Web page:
Earth Alerts is a free program for Microsoft Windows devices that monitors severe weather alerts worldwide to inform its users about these in realtime.
The application is compatible with all supported client operating systems (Windows 7 to Windows 10) and requires the Microsoft .NET Framework 4.8.
Earth Alerts displays important information on first run. The program supports global weather alerts and may add specific information about locations in the United States and worldwide to the application; the latter requires a Google Cloud Platform API key and provides you with direct information about thise locations.
It is perfectly fine to use the program without locations support. It may not be as convenient on the other hand as you need to select the alerts under global or United States overview to go through them one by one.
Tip: check out our overview of weather programs for Microsoft Windows systems.
The application displays information about weather alerts in the sidebar. These are sorted into groups and subgroups. The first two groups, Global and United States overview, are always accessible. The group that follows only if you have added an API key.
Groups highlight important events in red and use numbers to indicate the number of alerts. A click on a subcategory, e.g. Volcano, Fire, Tropical Cyclone or Earthquake, provides details.
If multiple alerts are found in a category, data is divided into tabs at the top. The data is color coded to indicate the level of severity, e.g. orange which means it is under watch or yellow which means that it is an advisory.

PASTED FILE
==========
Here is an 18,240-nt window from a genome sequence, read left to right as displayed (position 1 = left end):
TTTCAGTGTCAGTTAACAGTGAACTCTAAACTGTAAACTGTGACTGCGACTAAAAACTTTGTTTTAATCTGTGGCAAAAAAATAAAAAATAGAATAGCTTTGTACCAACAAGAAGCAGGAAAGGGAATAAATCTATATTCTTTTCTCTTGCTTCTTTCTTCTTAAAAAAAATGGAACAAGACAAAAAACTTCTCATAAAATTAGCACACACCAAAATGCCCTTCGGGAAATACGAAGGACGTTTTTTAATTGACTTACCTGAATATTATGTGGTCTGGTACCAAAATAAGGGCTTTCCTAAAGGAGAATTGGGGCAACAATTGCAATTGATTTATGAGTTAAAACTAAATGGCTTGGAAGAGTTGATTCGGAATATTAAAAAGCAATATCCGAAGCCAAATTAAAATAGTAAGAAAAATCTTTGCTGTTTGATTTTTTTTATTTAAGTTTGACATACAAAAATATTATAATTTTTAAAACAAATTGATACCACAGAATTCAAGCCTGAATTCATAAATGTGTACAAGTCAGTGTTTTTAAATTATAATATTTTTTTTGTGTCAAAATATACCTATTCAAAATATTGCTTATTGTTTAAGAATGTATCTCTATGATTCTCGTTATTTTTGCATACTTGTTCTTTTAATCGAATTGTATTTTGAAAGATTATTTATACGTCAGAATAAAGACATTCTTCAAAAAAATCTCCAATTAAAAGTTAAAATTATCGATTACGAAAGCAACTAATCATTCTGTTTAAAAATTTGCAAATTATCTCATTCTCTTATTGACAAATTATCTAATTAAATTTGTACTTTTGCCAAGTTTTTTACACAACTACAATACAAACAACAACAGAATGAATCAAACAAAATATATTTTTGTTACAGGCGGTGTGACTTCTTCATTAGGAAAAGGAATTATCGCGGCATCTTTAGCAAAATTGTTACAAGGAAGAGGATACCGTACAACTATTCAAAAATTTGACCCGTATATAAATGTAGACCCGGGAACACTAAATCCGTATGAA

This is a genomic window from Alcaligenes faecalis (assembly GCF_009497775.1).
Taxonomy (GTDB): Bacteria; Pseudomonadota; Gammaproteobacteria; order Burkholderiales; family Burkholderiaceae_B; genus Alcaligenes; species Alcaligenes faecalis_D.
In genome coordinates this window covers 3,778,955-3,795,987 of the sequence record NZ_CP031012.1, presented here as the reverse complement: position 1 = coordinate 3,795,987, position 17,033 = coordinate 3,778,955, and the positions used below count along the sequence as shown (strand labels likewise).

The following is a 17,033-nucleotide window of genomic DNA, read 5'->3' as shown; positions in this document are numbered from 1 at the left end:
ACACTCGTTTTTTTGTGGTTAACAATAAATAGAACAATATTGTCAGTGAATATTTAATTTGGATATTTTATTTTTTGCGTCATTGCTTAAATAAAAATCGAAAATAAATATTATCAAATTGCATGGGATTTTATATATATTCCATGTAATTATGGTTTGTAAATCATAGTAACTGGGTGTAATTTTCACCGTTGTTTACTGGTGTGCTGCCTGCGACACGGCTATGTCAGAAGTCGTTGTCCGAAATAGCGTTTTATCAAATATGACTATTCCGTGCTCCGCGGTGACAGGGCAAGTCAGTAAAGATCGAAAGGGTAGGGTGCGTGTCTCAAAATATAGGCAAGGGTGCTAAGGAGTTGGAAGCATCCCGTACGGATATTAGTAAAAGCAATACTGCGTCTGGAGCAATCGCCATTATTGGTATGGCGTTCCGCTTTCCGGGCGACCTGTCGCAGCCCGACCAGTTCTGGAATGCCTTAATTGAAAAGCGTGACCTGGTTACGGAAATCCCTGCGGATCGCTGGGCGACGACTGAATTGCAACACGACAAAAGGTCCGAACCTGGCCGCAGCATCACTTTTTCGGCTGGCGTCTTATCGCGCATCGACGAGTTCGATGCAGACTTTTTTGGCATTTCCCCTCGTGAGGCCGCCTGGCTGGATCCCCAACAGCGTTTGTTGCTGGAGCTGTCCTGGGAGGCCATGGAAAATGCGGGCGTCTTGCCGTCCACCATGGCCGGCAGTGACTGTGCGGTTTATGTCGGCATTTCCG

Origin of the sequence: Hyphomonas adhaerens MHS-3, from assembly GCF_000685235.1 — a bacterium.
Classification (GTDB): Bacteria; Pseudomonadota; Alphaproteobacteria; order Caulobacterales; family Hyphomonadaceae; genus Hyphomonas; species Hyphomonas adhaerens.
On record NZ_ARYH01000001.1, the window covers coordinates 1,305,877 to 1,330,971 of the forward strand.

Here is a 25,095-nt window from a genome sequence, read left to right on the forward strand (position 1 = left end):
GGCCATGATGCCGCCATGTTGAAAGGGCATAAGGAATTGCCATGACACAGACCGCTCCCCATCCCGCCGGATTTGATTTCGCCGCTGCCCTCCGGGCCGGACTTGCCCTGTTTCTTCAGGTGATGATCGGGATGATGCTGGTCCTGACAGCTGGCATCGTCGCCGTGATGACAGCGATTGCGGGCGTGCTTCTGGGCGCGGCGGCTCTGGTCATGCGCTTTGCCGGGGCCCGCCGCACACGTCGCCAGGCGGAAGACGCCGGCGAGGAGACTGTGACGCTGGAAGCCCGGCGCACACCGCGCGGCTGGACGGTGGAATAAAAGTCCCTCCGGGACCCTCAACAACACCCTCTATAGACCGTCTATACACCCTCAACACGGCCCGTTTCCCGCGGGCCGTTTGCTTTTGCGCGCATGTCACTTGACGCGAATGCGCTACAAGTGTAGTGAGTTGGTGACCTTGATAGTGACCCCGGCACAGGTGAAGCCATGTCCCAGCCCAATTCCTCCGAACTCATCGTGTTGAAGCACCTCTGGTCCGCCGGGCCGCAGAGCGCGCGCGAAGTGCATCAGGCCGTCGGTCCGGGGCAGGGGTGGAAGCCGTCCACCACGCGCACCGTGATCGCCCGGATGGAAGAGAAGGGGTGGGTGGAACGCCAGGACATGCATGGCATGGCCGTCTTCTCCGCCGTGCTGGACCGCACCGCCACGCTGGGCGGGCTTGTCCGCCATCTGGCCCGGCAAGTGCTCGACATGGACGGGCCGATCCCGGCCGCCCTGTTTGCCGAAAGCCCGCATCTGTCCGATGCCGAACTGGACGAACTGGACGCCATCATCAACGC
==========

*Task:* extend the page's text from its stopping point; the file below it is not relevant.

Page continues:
Information is different depending on the selected alert category. Most categories displays a list of links at the top that you may use to switch between different pages that provide you with information.
The tropical cyclone page may display a satellite map, provide released advisories and forecasts, or tracking information.
For earthquakes, options to switch between “most recent”, “past 24 hours” and “past week” are provided as well as maps and other information. The program links to weather and government sites on the Internet.
The application’s settings provide useful information. You may change the auto-update interval or disable auto-updating altogether. The default interval is set to 10 minutes. Other options include switching between metric and and English US measurement systems, or changing notifications.
You may enable or disable certain alert types; if you are not interested in tropical weather alerts, you may disable those for instance. Additionally, you may disable weather alerts for certain regions only and change the minimum magnitude and maximum distance for earthquake alerts.
These options are available for global and United States alerts, as well as global and United States locations (if enabled).
Earth Alerts is a useful software program for Windows, especially so if you face severe weather occasionally or regularly. The program is a bit fiddly when it comes to navigation and the Google Cloud Platform API key requirement for its location feature is not optimal either. If you can look beyond these, however, you are left with a useful weather alerts program for Windows.
Now you: do you use weather apps or programs?